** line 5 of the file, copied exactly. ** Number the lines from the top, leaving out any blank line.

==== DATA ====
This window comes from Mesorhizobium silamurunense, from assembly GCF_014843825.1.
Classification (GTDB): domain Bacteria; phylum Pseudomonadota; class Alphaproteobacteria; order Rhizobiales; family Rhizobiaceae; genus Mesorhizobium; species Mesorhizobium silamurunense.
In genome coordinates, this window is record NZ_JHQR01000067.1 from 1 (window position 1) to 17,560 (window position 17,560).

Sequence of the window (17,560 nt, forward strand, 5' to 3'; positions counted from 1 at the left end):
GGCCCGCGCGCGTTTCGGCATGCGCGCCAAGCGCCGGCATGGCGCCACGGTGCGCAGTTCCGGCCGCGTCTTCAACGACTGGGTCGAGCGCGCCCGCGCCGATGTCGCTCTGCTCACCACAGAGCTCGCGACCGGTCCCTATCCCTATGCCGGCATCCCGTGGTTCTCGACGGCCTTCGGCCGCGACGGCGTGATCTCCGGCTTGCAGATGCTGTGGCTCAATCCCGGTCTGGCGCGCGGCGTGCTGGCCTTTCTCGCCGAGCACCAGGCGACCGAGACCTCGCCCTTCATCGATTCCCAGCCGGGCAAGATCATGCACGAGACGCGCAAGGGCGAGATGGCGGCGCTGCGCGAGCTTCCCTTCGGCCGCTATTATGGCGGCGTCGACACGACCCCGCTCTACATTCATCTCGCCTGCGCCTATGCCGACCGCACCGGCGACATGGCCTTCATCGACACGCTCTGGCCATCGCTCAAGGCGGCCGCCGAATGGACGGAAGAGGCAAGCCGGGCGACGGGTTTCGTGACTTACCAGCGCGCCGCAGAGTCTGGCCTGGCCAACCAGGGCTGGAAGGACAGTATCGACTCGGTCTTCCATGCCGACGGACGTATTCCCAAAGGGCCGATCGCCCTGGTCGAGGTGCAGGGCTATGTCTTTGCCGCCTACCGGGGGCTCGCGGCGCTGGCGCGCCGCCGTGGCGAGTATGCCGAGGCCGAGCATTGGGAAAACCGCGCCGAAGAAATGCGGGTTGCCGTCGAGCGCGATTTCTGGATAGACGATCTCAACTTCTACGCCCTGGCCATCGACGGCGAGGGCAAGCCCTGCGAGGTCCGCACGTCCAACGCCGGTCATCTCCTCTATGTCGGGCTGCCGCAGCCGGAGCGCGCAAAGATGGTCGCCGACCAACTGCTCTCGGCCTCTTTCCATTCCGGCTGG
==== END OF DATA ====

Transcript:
GGCCCGCGCGCGTTTCGGCATGCGCGCCAAGCGCCGGCATGGCGCCACGGTGCGCAGTTCCGGCCGCGTCTTCAACGACTGGGTCGAGCGCGCCCGCGCCGATGTCGCTCTGCTCACCACAGAGCTCGCGACCGGTCCCTATCCCTATGCCGGCATCCCGTGGTTCTCGACGGCCTTCGGCCGCGACGGCGTGATCTCCGGCTTGCAGATGCTGTGGCTCAATCCCGGTCTGGCGCGCGGCGTGCTGGCCTTTCTCGCCGAGCACCAGGCGACCGAGACCTCGCCCTTCATCGATTCCCAGCCGGGCAAGATCATGCACGAGACGCGCAAGGGCGAGATGGCGGCGCTGCGCGAGCTTCCCTTCGGCCGCTATTATGGCGGCGTCGACACGACCCCGCTCTACATTCATCTCGCCTGCGCCTATGCCGACCGCACCGGCGACATGGCCTTCATCGACACGCTCTGGCCATCGCTCAAGGCGGCCGCCGAATGGACGGAAGAGGCAAGCCGGGCGACGGGTTTCGTGACTTACCAGCGCGCCGCAGAGTCTGGCCTGGCCAACCAGGGCTGGAAGGACAGTATCGACTCGGTCTTCCATGCCGACGGACGTATTCCCAAAGGGCCGATCGCCCTGGTCGAGGTGCAGGGCTATGTCTTTGCCGCCTACCGGGGGCTCGCGGCGCTGGCGCGCCGCCGTGGCGAGTATGCCGAGGCCGAGCATTGGGAAAACCGCGCCGAAGAAATGCGGGTTGCCGTCGAGCGCGATTTCTGGATAGACGATCTCAACTTCTACGCCCTGGCCATCGACGGCGAGGGCAAGCCCTGCGAGGTCCGCACGTCCAACGCCGGTCATCTCCTCTATGTCGGGCTGCCGCAGCCGGAGCGCGCAAAGATGGTCGCCGACCAACTGCTCTCGGCCTCTTTCCATTCCGGCTGG